Kowal suggests that nesting threads in a first-in, last-out (FILO) structure is easiest for readers to parse. For example, my novel Razor Mountain begins as a classic type of Milieu story—the survival story. Christopher is lost in the Alaskan wilderness and he wants to get back home. However, as the story continues, there will be a Character conflict as well. Christopher will end up facing challenges that make him question himself and what kind of person he wants to be. Near the end of the book, Christopher will face a final choice that determines his character, finishing the character thread. As a result of that choice, he will exit the milieu, one way or another.

Simple nesting looks like matryoshka dolls, one thread within another. Complex nesting looks more like IKEA furniture, with each box possibly containing multiple boxes of different sizes.

Applying MICE To Outlining

Using MICE in outlining is a proactive approach to building story structure. Stories usually contain bits of all of the MICE elements, so the strategy when outlining comes down to asking yourself as the author, “What matters to me in this story?” As Kowal illustrates with the Writing Excuses homework assignments, any given story can be told with any one of the MICE elements as its primary driver.

In the outline, you can choose which MICE thread is most important, and nest all the other threads within it. You can then construct obstacles for the characters that block the resolution of specific threads. You can tweak inner threads so their resolutions affect the threads containing them.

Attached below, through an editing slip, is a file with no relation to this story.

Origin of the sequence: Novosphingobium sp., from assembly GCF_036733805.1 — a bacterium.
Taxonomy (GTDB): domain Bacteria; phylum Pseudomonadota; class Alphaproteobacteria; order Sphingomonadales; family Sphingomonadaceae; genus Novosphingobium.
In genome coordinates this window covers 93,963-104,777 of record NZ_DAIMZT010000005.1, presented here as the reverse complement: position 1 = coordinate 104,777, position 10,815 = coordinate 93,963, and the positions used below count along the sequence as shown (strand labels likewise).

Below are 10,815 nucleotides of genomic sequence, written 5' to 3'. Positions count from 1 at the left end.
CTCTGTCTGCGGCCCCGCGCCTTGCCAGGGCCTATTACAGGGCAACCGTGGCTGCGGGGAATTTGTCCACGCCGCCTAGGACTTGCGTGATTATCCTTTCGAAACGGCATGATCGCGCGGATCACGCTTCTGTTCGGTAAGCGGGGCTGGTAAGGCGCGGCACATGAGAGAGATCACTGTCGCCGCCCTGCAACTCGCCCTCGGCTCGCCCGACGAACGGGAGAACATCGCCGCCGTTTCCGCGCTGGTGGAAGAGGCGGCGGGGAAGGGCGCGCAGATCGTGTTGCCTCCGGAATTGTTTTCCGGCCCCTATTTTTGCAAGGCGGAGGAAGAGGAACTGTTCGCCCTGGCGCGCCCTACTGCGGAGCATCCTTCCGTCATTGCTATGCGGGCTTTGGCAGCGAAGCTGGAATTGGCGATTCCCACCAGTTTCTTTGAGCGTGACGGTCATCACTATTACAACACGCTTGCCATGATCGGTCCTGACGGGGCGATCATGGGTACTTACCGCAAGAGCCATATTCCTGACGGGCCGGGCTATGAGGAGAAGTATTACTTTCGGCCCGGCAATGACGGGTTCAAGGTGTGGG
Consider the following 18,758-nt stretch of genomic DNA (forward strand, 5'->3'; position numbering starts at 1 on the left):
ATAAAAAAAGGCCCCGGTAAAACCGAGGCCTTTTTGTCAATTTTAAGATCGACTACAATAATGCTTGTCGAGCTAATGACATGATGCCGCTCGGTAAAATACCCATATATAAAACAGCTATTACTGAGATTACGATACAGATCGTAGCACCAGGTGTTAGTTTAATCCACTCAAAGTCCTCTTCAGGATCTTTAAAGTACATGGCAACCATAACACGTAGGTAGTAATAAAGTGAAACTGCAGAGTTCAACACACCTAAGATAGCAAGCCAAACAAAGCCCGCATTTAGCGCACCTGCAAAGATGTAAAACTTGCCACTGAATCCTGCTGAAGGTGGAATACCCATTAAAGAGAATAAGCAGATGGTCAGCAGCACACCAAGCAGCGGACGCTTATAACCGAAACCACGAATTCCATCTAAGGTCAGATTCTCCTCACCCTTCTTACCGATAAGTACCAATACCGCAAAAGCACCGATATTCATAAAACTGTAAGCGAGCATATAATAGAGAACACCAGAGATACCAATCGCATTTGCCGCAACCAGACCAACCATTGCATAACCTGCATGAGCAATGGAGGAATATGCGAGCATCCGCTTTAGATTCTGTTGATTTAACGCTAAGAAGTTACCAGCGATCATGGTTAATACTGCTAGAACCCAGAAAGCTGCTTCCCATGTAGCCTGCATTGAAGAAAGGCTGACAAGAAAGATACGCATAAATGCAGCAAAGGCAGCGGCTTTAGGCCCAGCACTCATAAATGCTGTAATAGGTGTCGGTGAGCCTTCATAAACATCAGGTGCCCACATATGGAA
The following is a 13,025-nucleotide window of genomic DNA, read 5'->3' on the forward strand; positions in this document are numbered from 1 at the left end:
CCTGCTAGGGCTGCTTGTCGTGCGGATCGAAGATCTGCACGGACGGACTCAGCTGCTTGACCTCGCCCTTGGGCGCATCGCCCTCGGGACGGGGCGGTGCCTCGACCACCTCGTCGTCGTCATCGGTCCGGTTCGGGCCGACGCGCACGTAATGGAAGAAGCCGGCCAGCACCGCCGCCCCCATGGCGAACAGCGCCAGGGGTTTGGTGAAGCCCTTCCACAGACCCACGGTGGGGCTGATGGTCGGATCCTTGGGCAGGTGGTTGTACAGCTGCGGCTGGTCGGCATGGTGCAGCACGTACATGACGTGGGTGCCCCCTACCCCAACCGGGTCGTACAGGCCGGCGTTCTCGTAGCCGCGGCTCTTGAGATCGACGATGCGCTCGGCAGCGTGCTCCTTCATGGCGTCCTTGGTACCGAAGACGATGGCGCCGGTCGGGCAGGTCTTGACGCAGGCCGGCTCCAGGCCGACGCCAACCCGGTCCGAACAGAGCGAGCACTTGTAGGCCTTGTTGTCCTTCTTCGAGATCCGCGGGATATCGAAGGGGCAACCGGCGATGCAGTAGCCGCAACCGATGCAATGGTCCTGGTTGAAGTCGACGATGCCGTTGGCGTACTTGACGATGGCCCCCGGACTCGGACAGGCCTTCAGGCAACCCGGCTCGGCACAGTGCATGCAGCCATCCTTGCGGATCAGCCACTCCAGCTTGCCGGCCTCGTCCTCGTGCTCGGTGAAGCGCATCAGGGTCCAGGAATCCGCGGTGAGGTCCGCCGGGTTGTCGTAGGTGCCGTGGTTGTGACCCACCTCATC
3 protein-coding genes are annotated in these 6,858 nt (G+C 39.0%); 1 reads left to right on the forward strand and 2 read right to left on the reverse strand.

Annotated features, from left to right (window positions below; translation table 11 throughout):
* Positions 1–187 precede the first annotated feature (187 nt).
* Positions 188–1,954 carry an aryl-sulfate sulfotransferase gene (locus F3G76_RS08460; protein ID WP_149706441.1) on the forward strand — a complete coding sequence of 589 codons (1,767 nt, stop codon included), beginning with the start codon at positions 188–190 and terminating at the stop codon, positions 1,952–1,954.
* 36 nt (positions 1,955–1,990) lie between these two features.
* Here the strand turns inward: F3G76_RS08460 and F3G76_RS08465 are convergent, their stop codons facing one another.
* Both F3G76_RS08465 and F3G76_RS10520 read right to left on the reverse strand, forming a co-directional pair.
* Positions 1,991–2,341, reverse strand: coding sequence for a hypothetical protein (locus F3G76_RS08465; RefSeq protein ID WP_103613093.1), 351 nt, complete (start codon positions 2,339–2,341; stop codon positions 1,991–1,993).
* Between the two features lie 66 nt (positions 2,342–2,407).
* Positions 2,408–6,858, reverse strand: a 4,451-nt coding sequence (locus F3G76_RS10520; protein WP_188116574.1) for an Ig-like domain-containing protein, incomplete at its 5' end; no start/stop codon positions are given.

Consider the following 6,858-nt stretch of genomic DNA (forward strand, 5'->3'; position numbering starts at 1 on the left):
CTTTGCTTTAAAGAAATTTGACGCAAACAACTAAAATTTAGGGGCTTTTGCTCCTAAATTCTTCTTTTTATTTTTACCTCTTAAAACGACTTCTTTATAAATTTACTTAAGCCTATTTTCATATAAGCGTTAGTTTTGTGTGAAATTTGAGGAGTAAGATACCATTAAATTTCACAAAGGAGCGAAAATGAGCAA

Applying MICE to Editing

Using MICE in editing is more of a reactive approach — looking for parts of the story that don’t feel right, and analyzing them in terms of their MICE threads.

When the story isn’t working, try to identify the different MICE threads. Which ones are introduced first? Are they all getting resolved? What order are they resolved in? Are the sub-threads creating obstacles that contribute to their parent thread, preventing the characters from resolving a larger issue? Or are they introducing side complications that only distract from bigger, more pressing issues?

For example, take my favorite dead horse to beat: the show LOST. It introduces dozens, probably hundreds of inquiry threads, and many character threads. The character threads are mostly resolved, but some are resurrected later on. Many of the inquiry threads are left hanging with no resolution. The nesting is impossible to follow because there are so many threads.

As a different example, Lord of the Rings creates an epic story with a sequence of endings that irritate some readers. Reordering those endings to follow a clear FILO nesting structure would probably make them feel less like the books keep ending over and over for five chapters in a row.

That’s MICE

Like any writing technique, the MICE quotient is not a magic bullet. It won’t fix every problem in every story, and sometimes you can break the formula and still come up with something that works. You can probably think of at least one classic story that stands up despite breaking the nesting rules or structuring story threads in unusual ways.

On the other hand, the MICE quotient is a great starting point or default. It can be a guardrail when a story starts going off the tracks, and a guide when navigating the mire of a difficult outline. It’s an easy way to analyze plot structure through beginnings, endings, obstacles and nested threads.

If this piqued your interest, the full series of Writing Excuses episodes provide a great deep dive in eight short parts.

Reference Desk #13 — Writing Excuses